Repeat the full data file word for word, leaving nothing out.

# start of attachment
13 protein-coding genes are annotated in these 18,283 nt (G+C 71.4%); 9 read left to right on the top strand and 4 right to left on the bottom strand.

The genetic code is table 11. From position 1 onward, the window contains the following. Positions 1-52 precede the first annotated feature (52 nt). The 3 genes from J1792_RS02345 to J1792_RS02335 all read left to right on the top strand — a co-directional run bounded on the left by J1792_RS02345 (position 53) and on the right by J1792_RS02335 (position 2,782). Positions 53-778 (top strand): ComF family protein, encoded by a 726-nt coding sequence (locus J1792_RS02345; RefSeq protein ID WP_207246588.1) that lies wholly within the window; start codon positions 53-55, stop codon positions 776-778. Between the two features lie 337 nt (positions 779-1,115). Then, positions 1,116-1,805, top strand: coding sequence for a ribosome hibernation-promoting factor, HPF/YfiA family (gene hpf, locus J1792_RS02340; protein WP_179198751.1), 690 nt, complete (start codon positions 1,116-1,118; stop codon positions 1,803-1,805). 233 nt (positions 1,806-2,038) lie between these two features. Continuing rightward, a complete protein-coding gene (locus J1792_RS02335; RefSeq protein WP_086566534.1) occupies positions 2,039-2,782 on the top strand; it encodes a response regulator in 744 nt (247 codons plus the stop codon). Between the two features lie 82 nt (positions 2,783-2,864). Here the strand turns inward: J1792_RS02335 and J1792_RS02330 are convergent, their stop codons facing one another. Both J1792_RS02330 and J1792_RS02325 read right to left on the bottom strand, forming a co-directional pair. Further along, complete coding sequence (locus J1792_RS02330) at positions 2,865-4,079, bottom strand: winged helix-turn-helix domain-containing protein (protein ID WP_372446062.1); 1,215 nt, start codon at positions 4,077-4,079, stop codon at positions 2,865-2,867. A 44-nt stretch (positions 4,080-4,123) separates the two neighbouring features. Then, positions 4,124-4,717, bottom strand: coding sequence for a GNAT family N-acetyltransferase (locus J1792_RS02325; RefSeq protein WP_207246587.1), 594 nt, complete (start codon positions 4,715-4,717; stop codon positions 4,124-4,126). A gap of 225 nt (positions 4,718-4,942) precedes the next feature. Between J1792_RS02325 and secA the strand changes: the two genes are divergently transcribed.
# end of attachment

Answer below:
13 protein-coding genes are annotated in these 18,283 nt (G+C 71.4%); 9 read left to right on the top strand and 4 right to left on the bottom strand.

The genetic code is table 11. From position 1 onward, the window contains the following. Positions 1-52 precede the first annotated feature (52 nt). The 3 genes from J1792_RS02345 to J1792_RS02335 all read left to right on the top strand — a co-directional run bounded on the left by J1792_RS02345 (position 53) and on the right by J1792_RS02335 (position 2,782). Positions 53-778 (top strand): ComF family protein, encoded by a 726-nt coding sequence (locus J1792_RS02345; RefSeq protein ID WP_207246588.1) that lies wholly within the window; start codon positions 53-55, stop codon positions 776-778. Between the two features lie 337 nt (positions 779-1,115). Then, positions 1,116-1,805, top strand: coding sequence for a ribosome hibernation-promoting factor, HPF/YfiA family (gene hpf, locus J1792_RS02340; protein WP_179198751.1), 690 nt, complete (start codon positions 1,116-1,118; stop codon positions 1,803-1,805). 233 nt (positions 1,806-2,038) lie between these two features. Continuing rightward, a complete protein-coding gene (locus J1792_RS02335; RefSeq protein WP_086566534.1) occupies positions 2,039-2,782 on the top strand; it encodes a response regulator in 744 nt (247 codons plus the stop codon). Between the two features lie 82 nt (positions 2,783-2,864). Here the strand turns inward: J1792_RS02335 and J1792_RS02330 are convergent, their stop codons facing one another. Both J1792_RS02330 and J1792_RS02325 read right to left on the bottom strand, forming a co-directional pair. Further along, complete coding sequence (locus J1792_RS02330) at positions 2,865-4,079, bottom strand: winged helix-turn-helix domain-containing protein (protein ID WP_372446062.1); 1,215 nt, start codon at positions 4,077-4,079, stop codon at positions 2,865-2,867. A 44-nt stretch (positions 4,080-4,123) separates the two neighbouring features. Then, positions 4,124-4,717, bottom strand: coding sequence for a GNAT family N-acetyltransferase (locus J1792_RS02325; RefSeq protein WP_207246587.1), 594 nt, complete (start codon positions 4,715-4,717; stop codon positions 4,124-4,126). A gap of 225 nt (positions 4,718-4,942) precedes the next feature. Between J1792_RS02325 and secA the strand changes: the two genes are divergently transcribed.